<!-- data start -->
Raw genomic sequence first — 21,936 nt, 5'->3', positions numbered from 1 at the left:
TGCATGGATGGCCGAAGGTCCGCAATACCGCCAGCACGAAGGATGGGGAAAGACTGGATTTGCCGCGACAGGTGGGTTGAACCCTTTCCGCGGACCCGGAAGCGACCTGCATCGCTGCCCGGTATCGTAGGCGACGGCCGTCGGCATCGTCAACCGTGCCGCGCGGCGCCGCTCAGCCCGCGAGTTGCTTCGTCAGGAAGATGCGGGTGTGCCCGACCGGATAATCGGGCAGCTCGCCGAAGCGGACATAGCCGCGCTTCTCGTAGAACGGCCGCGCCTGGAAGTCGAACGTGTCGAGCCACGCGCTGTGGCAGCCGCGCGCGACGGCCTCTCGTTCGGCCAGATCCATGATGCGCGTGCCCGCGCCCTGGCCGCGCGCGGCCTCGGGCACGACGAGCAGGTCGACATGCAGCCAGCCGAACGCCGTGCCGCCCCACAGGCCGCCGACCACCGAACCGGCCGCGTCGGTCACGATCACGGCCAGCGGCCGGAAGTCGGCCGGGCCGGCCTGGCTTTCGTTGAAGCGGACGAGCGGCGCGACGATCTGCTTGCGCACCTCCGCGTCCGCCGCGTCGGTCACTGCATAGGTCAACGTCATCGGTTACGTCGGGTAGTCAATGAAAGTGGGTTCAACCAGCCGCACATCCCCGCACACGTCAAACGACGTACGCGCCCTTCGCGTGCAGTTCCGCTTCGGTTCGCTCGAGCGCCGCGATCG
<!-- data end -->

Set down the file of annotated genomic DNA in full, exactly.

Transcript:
Raw genomic sequence first — 21,936 nt, 5'->3', positions numbered from 1 at the left:
TGCATGGATGGCCGAAGGTCCGCAATACCGCCAGCACGAAGGATGGGGAAAGACTGGATTTGCCGCGACAGGTGGGTTGAACCCTTTCCGCGGACCCGGAAGCGACCTGCATCGCTGCCCGGTATCGTAGGCGACGGCCGTCGGCATCGTCAACCGTGCCGCGCGGCGCCGCTCAGCCCGCGAGTTGCTTCGTCAGGAAGATGCGGGTGTGCCCGACCGGATAATCGGGCAGCTCGCCGAAGCGGACATAGCCGCGCTTCTCGTAGAACGGCCGCGCCTGGAAGTCGAACGTGTCGAGCCACGCGCTGTGGCAGCCGCGCGCGACGGCCTCTCGTTCGGCCAGATCCATGATGCGCGTGCCCGCGCCCTGGCCGCGCGCGGCCTCGGGCACGACGAGCAGGTCGACATGCAGCCAGCCGAACGCCGTGCCGCCCCACAGGCCGCCGACCACCGAACCGGCCGCGTCGGTCACGATCACGGCCAGCGGCCGGAAGTCGGCCGGGCCGGCCTGGCTTTCGTTGAAGCGGACGAGCGGCGCGACGATCTGCTTGCGCACCTCCGCGTCCGCCGCGTCGGTCACTGCATAGGTCAACGTCATCGGTTACGTCGGGTAGTCAATGAAAGTGGGTTCAACCAGCCGCACATCCCCGCACACGTCAAACGACGTACGCGCCCTTCGCGTGCAGTTCCGCTTCGGTTCGCTCGAGCGCCGCGATCG